The more i read the more disgusted i am. first because of what i am assuming is an otherwise intelligent group of people is being duped into thinking that rhino horns actually cure anything and secondly because they know how these horns are obtained. wake up folks heres a great example of how a market is created on peoples ignorance and you are buying into it. shame on you for being so stupid and condoning the killing of these animals in such a cruel horrific manner. your money would be better spent on common sense.

  • Susanna oosthuizen

    Please watchthis shocking video of mutilated rhino cow left alive by poachers (link below). We report on the situation weekly, being close to the Kruger National Park – and can tell you the situation is dire to say the least.



  • Lucienne Walters

    Why is this butchering of rhinos simply allowed? Is it because the South African government is making vast amounts of money from it and /or they are cosying up to the east (specifically China) in the same way they would not allow the Dalai Llama a visa so that he could not enter South Africa? In my view if you’re capable of doing the latter, the former is a picnic. And the local Africans never say a word against this truly horrible crime against defenceless animals. I only found out the other day that a rhino can scream. I wish I had’nt heard it. It haunts me daily.

  • Martin Oosthuizen

    I just want to find out if you have a Remy flera working for you? I want to buy something from him but it sounds to good to be true and living in SA you have to make sure about stuff like that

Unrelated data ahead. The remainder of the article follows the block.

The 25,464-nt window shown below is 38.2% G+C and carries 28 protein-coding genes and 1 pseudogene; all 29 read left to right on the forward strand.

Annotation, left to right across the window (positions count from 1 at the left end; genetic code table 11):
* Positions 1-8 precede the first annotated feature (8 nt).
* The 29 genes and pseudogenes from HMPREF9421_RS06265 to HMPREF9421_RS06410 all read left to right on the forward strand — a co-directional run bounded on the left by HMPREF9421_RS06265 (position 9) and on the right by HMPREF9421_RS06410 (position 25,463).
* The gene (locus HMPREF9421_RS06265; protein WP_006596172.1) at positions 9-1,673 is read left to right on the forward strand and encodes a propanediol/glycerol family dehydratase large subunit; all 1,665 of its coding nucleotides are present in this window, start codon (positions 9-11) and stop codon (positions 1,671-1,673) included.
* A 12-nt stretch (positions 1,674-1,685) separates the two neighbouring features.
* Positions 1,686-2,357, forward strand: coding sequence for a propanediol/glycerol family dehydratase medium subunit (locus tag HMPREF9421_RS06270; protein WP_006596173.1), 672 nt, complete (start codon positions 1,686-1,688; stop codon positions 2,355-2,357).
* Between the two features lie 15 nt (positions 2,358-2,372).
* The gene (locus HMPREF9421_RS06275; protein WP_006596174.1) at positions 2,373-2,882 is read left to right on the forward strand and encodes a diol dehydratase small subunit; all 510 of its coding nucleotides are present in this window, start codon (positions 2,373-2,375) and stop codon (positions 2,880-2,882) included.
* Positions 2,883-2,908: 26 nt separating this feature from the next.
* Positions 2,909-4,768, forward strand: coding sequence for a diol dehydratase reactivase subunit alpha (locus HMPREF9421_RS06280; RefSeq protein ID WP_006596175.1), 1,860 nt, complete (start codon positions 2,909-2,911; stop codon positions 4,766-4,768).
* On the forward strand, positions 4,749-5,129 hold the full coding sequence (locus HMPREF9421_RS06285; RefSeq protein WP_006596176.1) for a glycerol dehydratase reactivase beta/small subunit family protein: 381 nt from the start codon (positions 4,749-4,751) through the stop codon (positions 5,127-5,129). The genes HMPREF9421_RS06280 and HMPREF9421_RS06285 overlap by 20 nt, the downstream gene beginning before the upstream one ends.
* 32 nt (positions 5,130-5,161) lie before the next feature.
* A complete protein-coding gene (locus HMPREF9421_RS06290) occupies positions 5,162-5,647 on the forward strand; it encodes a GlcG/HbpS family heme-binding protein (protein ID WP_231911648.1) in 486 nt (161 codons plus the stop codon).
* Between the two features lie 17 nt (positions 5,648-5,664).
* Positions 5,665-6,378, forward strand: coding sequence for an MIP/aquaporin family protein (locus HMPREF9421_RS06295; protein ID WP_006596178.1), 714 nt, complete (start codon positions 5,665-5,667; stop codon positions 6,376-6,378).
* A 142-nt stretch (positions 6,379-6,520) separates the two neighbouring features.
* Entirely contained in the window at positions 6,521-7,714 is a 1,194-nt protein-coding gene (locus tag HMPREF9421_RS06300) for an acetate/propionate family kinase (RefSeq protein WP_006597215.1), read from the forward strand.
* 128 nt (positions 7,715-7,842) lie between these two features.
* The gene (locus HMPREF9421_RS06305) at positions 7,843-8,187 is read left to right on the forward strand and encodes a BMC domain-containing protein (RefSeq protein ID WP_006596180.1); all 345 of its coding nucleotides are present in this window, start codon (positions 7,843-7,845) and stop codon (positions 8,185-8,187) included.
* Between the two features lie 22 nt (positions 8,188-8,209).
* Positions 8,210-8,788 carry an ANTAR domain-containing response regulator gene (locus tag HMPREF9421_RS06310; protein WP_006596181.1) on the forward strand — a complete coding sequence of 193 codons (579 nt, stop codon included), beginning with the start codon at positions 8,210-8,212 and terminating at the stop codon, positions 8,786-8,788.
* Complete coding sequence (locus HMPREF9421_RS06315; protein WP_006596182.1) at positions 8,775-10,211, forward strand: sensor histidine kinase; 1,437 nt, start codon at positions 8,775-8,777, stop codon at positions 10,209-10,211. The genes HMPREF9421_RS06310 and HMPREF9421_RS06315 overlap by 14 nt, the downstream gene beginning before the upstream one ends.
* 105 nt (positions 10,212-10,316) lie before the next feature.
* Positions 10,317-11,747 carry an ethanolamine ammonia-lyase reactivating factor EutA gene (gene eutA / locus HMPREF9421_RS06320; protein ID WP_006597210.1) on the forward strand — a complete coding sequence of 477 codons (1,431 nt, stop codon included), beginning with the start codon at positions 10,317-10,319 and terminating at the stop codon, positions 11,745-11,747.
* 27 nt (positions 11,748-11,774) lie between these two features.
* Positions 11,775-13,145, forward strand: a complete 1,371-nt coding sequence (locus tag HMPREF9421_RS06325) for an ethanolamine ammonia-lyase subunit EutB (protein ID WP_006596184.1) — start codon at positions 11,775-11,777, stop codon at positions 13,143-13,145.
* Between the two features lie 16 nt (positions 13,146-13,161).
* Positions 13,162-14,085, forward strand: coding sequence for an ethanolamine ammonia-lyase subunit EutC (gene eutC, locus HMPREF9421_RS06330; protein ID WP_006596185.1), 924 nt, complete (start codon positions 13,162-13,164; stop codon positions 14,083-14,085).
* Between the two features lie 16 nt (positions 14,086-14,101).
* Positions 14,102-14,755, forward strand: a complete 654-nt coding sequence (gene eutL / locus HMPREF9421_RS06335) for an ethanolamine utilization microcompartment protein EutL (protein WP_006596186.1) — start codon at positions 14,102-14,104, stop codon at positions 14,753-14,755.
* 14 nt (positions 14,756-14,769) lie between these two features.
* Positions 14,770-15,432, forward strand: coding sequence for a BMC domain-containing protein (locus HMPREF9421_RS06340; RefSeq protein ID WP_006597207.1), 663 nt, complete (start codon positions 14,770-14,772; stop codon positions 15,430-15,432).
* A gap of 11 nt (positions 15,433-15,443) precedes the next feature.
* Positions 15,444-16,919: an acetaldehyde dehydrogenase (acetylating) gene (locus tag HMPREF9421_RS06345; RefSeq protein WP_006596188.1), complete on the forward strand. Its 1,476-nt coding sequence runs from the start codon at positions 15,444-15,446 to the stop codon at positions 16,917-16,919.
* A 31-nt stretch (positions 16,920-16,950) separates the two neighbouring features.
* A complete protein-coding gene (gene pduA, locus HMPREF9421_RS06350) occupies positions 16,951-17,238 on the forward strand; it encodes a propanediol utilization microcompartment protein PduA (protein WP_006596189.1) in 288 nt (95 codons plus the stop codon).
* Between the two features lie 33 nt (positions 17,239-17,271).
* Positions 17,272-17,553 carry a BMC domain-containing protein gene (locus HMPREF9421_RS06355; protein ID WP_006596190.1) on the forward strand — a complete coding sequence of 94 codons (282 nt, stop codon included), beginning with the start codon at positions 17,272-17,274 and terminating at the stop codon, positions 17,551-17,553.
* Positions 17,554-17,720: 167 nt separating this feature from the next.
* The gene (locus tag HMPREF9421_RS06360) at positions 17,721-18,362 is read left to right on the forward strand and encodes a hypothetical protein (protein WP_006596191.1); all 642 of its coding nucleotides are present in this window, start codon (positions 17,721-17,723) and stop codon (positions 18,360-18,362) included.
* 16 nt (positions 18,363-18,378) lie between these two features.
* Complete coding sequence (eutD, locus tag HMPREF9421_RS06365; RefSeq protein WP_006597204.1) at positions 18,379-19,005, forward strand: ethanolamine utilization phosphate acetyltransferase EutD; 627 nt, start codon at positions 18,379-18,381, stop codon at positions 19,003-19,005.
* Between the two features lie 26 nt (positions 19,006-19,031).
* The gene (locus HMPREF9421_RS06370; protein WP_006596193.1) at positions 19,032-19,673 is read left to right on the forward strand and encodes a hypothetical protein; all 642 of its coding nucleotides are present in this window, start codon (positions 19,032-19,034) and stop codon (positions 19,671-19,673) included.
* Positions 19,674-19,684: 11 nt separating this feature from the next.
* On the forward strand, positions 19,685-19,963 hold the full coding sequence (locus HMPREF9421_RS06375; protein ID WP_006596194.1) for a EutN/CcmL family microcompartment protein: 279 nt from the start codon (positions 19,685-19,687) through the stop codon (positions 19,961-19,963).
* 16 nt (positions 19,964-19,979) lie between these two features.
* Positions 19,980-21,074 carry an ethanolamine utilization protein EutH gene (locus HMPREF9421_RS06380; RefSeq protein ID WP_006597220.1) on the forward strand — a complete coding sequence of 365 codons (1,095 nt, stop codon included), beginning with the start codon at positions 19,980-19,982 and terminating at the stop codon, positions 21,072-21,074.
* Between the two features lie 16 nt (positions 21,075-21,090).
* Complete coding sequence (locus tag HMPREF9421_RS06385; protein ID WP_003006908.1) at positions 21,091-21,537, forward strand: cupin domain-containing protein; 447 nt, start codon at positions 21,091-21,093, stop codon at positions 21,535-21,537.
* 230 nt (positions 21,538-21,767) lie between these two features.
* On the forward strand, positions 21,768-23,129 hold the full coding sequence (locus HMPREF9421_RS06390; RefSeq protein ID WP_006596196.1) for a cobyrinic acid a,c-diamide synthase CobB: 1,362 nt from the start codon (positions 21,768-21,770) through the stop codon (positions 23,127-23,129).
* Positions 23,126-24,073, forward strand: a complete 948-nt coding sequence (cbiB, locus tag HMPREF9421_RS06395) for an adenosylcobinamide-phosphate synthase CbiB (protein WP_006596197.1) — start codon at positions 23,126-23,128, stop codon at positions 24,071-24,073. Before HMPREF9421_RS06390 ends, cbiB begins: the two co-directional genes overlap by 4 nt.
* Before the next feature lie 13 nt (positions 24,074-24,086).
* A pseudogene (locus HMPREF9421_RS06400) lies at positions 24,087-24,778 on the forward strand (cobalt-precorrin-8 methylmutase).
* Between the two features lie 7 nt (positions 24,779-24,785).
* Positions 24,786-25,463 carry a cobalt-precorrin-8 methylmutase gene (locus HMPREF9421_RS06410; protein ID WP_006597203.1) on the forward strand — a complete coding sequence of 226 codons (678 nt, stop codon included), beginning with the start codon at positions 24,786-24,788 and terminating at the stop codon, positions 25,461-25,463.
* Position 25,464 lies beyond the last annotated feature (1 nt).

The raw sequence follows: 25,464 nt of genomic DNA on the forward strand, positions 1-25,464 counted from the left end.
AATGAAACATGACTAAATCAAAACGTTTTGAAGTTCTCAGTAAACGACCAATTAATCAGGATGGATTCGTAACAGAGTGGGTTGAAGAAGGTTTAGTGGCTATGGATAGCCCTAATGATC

• A van zyl

    Hi Martin Oosthuizen, I also have been contacted by said Remy Flera, claiming to be ceo of National Geographic, and seeling a VW Golf for only R24 000.
    Is this the same contact that you have had?

  • A van zyl

    Hi Martin Oosthuizen, it is a scam.
    e-bay does not require you to pay upfront, and this person is by no means an employee of National Geographic. The domain name for his email is also incorrect.

    Don’t deposit any money!

  • Gert van Heerden

    It seems like this Remy Flera guy who claims he’s working for National Geographic is a real busy guy, with selling so called cheap cars on junkmail.co.za. The only thing he does’nt know, is that there is something like the internet where you can do some research. Thank you A van Zyl, I’ve smelled something fishy from the start with this guy.

  • Je-ann Atkins

    Hi, Remy also emailed me this morning. It was a little suspicious to me that he will bring the car, I was wondering who will take him home again. So I googled the name and found this page, thank you all for now Im sertain this is a scam. Seems like he’s busy on all sites, cause this was a add on Automart and Junkmail tells you exactly what he will email you. Thank You

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  • James

    Is that a Sumatran Rhino ?

  • Anne Grice

    There is no end to the senseless killing of precious wildlife as governments of these countries continue to permit such ruthless vile hunting all in the name of big bags of blood money from the filthy rich who have no better use for their evil money. The short sightedness of these misguided governments is at the detriment of all wild life in their counties which does not seem to have to abide with any international wild life laws. Man will never stop their unconscionable digesting thirst for killing until every animal is gone format this god forsaken planet. God help the future generations whip would be left with an overpopulated planet of ruthless blood thirsty animal killers with no animal left to kill!! What a terrifying thought!